Inference and action: relating beliefs to the world

Abstract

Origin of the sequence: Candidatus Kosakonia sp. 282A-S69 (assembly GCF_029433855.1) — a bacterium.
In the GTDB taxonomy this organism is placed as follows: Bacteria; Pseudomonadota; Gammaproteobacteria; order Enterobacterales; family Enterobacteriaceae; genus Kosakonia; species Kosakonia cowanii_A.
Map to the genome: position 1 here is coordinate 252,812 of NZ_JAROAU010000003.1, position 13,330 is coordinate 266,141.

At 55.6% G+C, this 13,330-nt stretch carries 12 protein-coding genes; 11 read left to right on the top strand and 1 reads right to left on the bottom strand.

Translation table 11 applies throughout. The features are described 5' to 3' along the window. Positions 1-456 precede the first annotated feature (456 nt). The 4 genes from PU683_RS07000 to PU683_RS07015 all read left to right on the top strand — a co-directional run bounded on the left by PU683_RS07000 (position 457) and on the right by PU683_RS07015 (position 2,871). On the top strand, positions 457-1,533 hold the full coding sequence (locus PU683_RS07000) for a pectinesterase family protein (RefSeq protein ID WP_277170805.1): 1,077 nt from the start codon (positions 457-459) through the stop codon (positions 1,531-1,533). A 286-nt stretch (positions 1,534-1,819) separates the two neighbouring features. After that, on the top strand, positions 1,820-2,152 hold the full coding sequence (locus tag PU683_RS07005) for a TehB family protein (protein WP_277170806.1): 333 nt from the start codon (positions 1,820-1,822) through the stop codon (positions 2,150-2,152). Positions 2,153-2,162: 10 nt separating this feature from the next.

The goal of this dissertation is to offer a practice-based account of intentionality. My aim is to examine what sort of practices agents have to engage in so as to count as talking and thinking about the way the world is – that is, what sort of practices count as representational. Representational practices answer to the way the world is: what is correct within such practices depends on the way things are, rather than on the attitudes of agents. An account of representation must explain how such objective standards of correctness are introduced in human practices: one must explain how the world gets to have a say in what is correct in human discursive practices. Roughly, my proposal is that human discursive practices become responsive to the way things are by virtue of involving practical interactions with the world. The outcomes of these interactions depend on the way the world is and the evaluation of such outcomes contributes to determining which moves within the practice count as correct. Due to our practical engagement with the environment, thus, the world gets to constrain discursive practices. In order to flesh out my proposal, I develop a practice-based characterization of intentional or representational content. On this sort of approach, expressing intentional contents is seen as a matter of playing a certain role in relevant practices, rather than as a matter of engaging in some word-world relation. The expression of content, thus, is explained in terms of use. In particular, I adopt an inferentialist perspective, according to which discursive moves express contents because of their role in practices of giving and asking for reasons. I investigate how practical engagement with the environment introduces friction with the world in these practices of giving and asking for reasons. One of the main conclusions reached in the dissertation is that defeasibility is an essential feature of objective representational practices – so that attributions of representational correctness are revisable in an open-ended way. The discussion of defeasible reasoning – and of the way in which defeasibility shapes human representational practices – is a central point of this dissertation

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